That didn't matter much to Palmeiro, who took great delight in helping the Orioles charge into the All-Star break by taking three of four from the defending World Series champion Boston Red Sox.
Palmeiro and Jay Gibbons hit solo home runs to back a strong pitching performance by Rodrigo Lopez, leading the Orioles to a 4-1 victory Sunday.
Palmeiro's homer off knuckleballer Tim Wakefield (8-7) was his third in three games. Palmeiro also hit a sacrifice fly, but his 1-for-3 afternoon left him two hits short of becoming the fourth player in baseball history to have 3,000 hits and 500 home runs.
"The hits are going to come," he said. "The thing is, we were trying to get three out of four. I was able to contribute to that."
Led by Palmeiro, the Orioles won on Thursday, Saturday and Sunday to move within two games of first-place Boston in the AL East. Baltimore entered the series having lost 11 of 13.
"This could have been devastating for us if we lost three out of four," Palmeiro said. "We would have been six or seven games out."
The Orioles resume play Thursday with a four-game series in Seattle, then travel to Minnesota and Tampa Bay, which means Palmeiro will almost certainly get his 3,000th hit on the road. He would have loved to have done it Sunday, but he came in 9-for-55 (.164) lifetime against Wakefield, so getting three hits might have been asking too much.
"I'm disappointed more for the fans. I wanted to do it so that they could be a part of it," he said. "I'll get it done. It's just going to be away from here."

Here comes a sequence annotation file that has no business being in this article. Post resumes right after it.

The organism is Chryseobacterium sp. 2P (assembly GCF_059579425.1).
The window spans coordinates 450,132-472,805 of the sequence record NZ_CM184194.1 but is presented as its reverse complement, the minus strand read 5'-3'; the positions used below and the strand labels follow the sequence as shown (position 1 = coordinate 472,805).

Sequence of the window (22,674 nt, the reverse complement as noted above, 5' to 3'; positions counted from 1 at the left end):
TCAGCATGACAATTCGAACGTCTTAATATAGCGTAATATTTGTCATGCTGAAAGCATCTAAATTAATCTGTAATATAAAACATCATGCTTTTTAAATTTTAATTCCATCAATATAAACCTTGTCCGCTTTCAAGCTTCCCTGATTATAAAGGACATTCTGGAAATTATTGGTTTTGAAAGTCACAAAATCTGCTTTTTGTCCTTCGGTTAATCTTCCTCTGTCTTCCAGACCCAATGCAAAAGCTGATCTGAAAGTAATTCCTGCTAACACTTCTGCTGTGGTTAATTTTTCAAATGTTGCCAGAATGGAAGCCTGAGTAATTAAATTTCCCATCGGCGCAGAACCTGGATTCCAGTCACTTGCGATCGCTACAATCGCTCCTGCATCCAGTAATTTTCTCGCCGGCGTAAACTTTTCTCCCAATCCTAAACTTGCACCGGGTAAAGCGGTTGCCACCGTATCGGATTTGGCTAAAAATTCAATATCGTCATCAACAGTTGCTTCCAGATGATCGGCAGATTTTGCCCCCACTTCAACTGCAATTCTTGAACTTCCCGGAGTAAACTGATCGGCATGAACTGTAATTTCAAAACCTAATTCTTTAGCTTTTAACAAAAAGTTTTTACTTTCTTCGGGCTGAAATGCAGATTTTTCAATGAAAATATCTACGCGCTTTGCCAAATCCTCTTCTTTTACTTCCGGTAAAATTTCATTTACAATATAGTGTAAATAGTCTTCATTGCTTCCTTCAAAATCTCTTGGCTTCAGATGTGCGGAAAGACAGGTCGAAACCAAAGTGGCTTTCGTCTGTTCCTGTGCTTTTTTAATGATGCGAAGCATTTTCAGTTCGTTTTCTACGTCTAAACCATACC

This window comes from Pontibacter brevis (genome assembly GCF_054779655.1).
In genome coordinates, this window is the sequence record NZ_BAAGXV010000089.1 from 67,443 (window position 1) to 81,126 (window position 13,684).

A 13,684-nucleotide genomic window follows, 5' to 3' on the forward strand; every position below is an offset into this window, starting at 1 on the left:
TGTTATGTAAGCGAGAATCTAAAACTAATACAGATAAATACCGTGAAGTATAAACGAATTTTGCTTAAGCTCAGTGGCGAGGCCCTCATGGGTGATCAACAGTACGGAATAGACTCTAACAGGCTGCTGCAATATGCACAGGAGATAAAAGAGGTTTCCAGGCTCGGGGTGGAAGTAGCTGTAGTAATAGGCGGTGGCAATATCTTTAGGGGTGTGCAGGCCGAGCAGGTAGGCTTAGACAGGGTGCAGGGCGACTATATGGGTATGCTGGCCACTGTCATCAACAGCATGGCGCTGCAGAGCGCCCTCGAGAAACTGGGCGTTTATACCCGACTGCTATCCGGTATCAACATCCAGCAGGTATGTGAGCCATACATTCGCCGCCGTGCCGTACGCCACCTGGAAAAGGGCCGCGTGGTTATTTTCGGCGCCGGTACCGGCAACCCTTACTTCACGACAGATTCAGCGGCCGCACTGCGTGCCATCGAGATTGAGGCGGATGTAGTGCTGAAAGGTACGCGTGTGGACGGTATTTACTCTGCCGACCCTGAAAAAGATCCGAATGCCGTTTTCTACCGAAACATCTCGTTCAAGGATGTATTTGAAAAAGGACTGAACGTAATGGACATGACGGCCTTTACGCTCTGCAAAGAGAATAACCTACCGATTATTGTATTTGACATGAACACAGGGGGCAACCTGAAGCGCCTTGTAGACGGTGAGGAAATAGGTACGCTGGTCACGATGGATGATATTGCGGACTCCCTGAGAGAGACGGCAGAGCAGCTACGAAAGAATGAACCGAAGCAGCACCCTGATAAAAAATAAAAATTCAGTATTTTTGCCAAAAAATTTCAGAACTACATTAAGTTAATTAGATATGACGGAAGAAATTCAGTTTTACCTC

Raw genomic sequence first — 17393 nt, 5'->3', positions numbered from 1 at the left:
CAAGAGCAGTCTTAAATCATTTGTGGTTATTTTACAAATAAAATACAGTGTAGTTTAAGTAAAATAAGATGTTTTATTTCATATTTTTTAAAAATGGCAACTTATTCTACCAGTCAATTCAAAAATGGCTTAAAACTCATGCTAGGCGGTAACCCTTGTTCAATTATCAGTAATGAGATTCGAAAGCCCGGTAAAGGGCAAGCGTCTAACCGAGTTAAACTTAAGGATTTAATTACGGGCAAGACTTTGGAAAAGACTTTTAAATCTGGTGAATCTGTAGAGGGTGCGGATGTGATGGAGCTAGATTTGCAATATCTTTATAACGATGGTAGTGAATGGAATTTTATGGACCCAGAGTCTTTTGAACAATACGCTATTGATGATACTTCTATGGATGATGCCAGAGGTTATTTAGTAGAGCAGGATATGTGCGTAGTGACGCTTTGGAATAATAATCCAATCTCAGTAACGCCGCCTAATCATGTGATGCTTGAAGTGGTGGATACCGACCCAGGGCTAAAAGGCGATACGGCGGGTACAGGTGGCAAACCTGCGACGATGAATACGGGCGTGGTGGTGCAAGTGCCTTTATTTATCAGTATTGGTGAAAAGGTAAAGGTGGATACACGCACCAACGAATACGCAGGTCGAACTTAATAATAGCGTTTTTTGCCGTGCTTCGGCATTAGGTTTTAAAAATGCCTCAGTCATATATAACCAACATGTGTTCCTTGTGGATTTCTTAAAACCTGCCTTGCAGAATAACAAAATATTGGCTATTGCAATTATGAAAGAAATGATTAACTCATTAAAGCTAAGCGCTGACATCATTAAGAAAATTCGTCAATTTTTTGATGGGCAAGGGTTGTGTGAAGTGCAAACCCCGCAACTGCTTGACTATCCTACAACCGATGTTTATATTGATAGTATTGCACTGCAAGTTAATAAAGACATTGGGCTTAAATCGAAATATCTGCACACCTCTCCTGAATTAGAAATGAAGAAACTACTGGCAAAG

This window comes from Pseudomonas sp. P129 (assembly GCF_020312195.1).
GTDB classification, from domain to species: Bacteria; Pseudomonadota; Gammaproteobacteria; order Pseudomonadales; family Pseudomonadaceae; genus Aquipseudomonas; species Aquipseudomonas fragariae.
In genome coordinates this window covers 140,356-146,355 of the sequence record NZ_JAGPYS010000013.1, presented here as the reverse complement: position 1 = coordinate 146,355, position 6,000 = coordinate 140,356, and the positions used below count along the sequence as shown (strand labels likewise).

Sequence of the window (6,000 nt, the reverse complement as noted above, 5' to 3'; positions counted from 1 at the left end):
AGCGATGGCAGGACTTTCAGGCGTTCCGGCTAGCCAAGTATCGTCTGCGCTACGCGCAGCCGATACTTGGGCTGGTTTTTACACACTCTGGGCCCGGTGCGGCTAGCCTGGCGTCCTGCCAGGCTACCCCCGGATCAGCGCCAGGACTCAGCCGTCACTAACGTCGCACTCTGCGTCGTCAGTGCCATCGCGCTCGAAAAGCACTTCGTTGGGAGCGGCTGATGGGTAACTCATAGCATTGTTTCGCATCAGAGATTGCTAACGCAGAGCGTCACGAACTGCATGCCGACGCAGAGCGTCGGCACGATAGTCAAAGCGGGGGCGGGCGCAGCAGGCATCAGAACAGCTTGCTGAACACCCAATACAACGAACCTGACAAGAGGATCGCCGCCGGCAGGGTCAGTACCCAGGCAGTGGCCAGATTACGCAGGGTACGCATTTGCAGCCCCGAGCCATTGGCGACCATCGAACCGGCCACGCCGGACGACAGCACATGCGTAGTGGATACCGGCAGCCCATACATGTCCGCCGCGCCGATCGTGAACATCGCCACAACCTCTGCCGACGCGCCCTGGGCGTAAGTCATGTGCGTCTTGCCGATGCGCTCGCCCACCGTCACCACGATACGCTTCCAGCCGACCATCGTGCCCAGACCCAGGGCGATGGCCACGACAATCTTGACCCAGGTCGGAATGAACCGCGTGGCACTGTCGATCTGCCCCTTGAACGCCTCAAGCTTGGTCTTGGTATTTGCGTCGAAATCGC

Attendance at the game was 49,828, the largest crowd in the 14-year history of Camden Yards. All four games were sellouts, totaling 195,722 -- the most for a four-game home series in Orioles history.
Lopez (8-5) gave up one run and three hits in eight innings. He struck out six, walked none and retired his final 14 batters to improve to 10-4 lifetime against the Red Sox.
Lopez had lost his previous three starts, including his last one against the New York Yankees, when he gave up 10 runs and 11 hits in three innings.
On this day, however, the right-hander virtually shut down an offense that was leading the majors in batting average (.283) and runs (472).
"This will give me more confidence, especially after those three bad outings," Lopez said.
B.J. Ryan worked the ninth for his 19th save.
Trot Nixon homered for the Red Sox, and Johnny Damon beat out a ninth-inning bunt to extend his career-high hitting streak to 25 games.
Boston reached the All-Star break in first place for the first time since 1995, but the Red Sox would have preferred to put a more positive finish on a solid first half.
"I'm not happy we lost today. We're never too happy about that," Boston manager Terry Francona said. "I wish our record was a little bit better. I guess everybody does."
Wakefield, who gave up four runs and nine hits in seven innings, lost for the first time since June 6. He was 4-0 in his previous five starts.
"I made one bad pitch to Gibbons. I felt great," Wakefield said. "I could have pitched extra innings."
Gibbons put the Orioles up 2-1 in the fifth, ending a 3-for-25 skid with his 13th homer.
Palmeiro hit his 15th home run, the 566th of his career, in the sixth. After he reached the dugout, the crowd asked for a curtain call -- and got it.
"It felt great," he said.
Singles by Luis Matos, Gibbons and Sal Fasano made it 4-1 in the seventh. That was enough offense for the Orioles, who are 7-5 against Boston this season.
Nixon staked the Red Sox to a 1-0 lead in the second with his ninth homer, a drive to right on a 2-2 pitch. It was Boston's only home run in the four-game series.
Baltimore tied it in the fourth. Melvin Mora hit a leadoff single, took third on a double by Miguel Tejada and scored on Palmeiro's deep fly to center.
"I wasn't just trying to get hits. I was trying to be productive," Palmeiro said. "I'm hitting cleanup."
- Nixon's homer was his 121st with Boston, tying John Valentin for 20th on the team's career list.
- The Orioles won their first series since June 17-19, against Colorado.